Riding the Great Washington Loop

This weekend I did a ride that’s been tempting me since we first moved from Arlington into the District three years ago: The Great Washington Loop. Starting from Georgetown, the loop takes you up the Capital Crescent Trail into Montgomery County and then circles the District via the Georgetown Branch Trail in Bethesda, Sligo Creek trail in Silver Spring, the Northern Branch Trail near Brentwood, and finally the Metropolital Branch Trail back into the District. Clocking in at more than 30 miles. It is an epic ride, to be sure.

The good

These trails are some of the best maintained, least-congested bike infrastructure in the area. When there’s pavement it’s smooth if not fresh, usually wide enough to ride abreast with room to adjust if someone tries to pass, and not overcrowded. Unlike the Rock Creek Park Trails there’s typically room to pass walkers and runners without slamming on your breaks, and there’s almost always space for them to run or walk off the pavement if necessary.

No steel plates were encountered during the duration of the ride.

About 90% of the ride is on some kind of trail if not always paved. The on-street segments are for the most part easy (though, see The bad for a big caveat) and where you’re required to cross large highways you are given a crosswalk and flashing lights to help cars see and stop for you.

The Georgetown Branch Trail remains unpaved, for the most part it’s not a problem but you can’t ride it with pizza cutter tires and watch out for erosion. The bridge crossing over rock creek and the old railroad bridge you cross right before joining the road are breathtaking views.

The meh

Inconsistent signage across the various trails was a bit difficult. For example, the Georgetown Branch does not simply connect to Sligo Creek Trail (at least not obviously). After the separated trail ends, the signage for Georgetown Branch takes you on back streets and eventually through the middle of downtown Silver Spring. The best way to connect to Sligo Creek is to break with the signed trail and either ride with traffic on Colesville Rd. for a few miles or take back roads occasionally crossing 16th St. Georgia Ave, and riding briefly on Colesville Rd. The closest trailhead we could find was off Colesville Rd. and Sligo Creek Parkway just past Dale Dr.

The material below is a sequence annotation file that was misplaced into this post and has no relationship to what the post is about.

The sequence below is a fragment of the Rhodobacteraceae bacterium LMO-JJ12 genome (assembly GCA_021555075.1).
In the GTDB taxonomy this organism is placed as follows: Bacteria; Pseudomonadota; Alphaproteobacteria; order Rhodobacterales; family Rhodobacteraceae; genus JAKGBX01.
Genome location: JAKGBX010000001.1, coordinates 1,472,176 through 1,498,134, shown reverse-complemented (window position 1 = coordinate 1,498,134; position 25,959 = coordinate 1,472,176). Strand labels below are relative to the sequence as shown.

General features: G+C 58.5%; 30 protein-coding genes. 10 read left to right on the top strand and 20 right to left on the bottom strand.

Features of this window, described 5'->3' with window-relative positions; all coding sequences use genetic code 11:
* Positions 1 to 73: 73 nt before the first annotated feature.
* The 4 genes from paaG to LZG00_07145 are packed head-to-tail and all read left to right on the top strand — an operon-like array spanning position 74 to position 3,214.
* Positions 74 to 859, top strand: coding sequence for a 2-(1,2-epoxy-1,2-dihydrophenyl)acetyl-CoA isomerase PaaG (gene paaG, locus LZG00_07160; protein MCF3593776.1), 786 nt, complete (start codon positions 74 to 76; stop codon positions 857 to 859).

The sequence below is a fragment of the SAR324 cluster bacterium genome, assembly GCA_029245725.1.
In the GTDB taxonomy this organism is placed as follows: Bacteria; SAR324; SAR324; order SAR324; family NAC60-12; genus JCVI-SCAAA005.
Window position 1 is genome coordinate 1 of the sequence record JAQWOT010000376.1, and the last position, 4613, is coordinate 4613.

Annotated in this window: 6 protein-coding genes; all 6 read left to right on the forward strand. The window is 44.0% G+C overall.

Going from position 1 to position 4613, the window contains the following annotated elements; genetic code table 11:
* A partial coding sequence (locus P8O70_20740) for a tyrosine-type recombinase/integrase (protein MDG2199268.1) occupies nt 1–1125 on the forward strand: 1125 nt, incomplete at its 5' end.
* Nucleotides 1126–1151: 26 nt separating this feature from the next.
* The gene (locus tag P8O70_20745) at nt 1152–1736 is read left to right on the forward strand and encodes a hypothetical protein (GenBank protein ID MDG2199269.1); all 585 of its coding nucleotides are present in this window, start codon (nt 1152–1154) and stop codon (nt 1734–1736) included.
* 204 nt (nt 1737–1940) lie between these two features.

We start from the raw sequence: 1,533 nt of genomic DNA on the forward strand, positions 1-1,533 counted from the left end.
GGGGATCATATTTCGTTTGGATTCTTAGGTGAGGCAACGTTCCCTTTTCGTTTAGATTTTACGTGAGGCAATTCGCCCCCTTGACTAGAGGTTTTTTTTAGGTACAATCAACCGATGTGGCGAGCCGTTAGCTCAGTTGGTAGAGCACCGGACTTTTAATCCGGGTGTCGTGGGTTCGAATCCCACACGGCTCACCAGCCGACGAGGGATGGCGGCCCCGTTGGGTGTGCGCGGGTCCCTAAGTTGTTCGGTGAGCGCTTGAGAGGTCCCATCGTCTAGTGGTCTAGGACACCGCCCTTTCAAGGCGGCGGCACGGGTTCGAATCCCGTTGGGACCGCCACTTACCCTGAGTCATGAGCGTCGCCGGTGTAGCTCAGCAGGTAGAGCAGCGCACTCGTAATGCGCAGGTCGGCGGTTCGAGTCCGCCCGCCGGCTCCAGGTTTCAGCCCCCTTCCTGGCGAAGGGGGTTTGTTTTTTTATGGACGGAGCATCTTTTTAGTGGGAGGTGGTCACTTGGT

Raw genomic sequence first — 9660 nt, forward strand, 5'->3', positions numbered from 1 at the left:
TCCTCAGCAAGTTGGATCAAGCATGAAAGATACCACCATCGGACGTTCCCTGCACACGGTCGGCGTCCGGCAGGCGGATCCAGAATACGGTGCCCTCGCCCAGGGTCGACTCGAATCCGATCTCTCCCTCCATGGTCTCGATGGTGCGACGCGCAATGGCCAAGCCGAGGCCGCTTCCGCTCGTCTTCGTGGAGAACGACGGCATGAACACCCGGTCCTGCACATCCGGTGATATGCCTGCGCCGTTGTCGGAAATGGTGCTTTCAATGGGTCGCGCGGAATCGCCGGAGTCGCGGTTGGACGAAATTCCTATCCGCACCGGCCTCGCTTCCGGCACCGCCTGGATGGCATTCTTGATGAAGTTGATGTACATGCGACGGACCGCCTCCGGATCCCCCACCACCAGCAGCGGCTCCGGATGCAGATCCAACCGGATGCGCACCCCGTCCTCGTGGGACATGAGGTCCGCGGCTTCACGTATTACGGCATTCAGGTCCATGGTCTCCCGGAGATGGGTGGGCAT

In short, this is not a loop like Minneapolis’s “Grand Rounds” but the trail connections are manageable and, for the most part, don’t get in the way of enjoying the ride.

The bad

Signage, or lack thereof, made the ride most difficult. It’s a problem compounded by the fact that the turn-by-turn guidance on Bike Washington is sorely out of date and difficult to read on a phone. It should really be replaced by a really clear Strava route or a mobile-friendly layout. But it also needs to be updated as we missed every trail connection after the CCT–Georgetown Branch linkup in Bethesda.

This isn’t a knock on Bike Washington. They’re a volunteer organization and keeping that page up to date is probably a low priority given all the other priorities for bike advocacy in this region. If you’re going to attempt this trail, I recommend combining their directions with a Strava route or riding with someone who has done it before.

The worst of our mixups came at the end of the ride. Sligo Creek Trail takes you pretty far east into Prince George’s County without going very far south back toward the District. Around the West Hyattsville Metro station Sligo Creek Trail becomes the Northwest Branch Trail (the directions say to watch for a “basketball court”, there are at least four of them before the split). The part of the directions for getting from that trail to the Metro Branch tell you the “trail will end” and to take an “unpaved street” around a building to connect to 37th St. Either the trails were less developed when the directions were last updated or we were simply enjoying the ride too much.

Comparing the route we ended up taking with the directions from Bike Washington we probably went a few miles off course and ended up riding Rhode Island Ave. into the District and joined Metro Branch at 4th and S NE. We could have joined earlier, but by the time we realized we had gone off route we were too tired to “figure it out” and stuck with what we knew.

Recommendations and our route

The normal route has you take Metro Branch down to the mall and loop back to start off of the trails around the mall and the river. We were at 34.5 of 30 miles when we got to Union Station. Our Strava Map is below. If you follow it, I’d encourage remixing it a bit to avoid riding on Rhode island at all. I’d espcially recommend turning off Rhode Isand Ave. at Monroe St. NE into Brookland to meet up with the Metro Branch trail in Brookland. I suspect Taking Queen’s Chapel Road off the Northwest Branch trail and following Michgan Ave. Down to Catholic University is also a better option.

For folks who want a longer ride, the Northwest Branch Trail is outstanding, low traffic, and might loop around to meet the Anacostia River Walk trail. I’m not sure, but it’s worth exploring.

All told we rode 34.5 miles, three of which was each of us getting to the trail from our homes. If I were to do it again, I’d probably start at Union Station and run the loop in reverse. Attempting to figure out how to connect into the Northwest Branch trail at the beginning when I’m feeling more adventurous, instead of at mile 27, would probably make the rest of the ride more enjoyable.

Here’s the full map: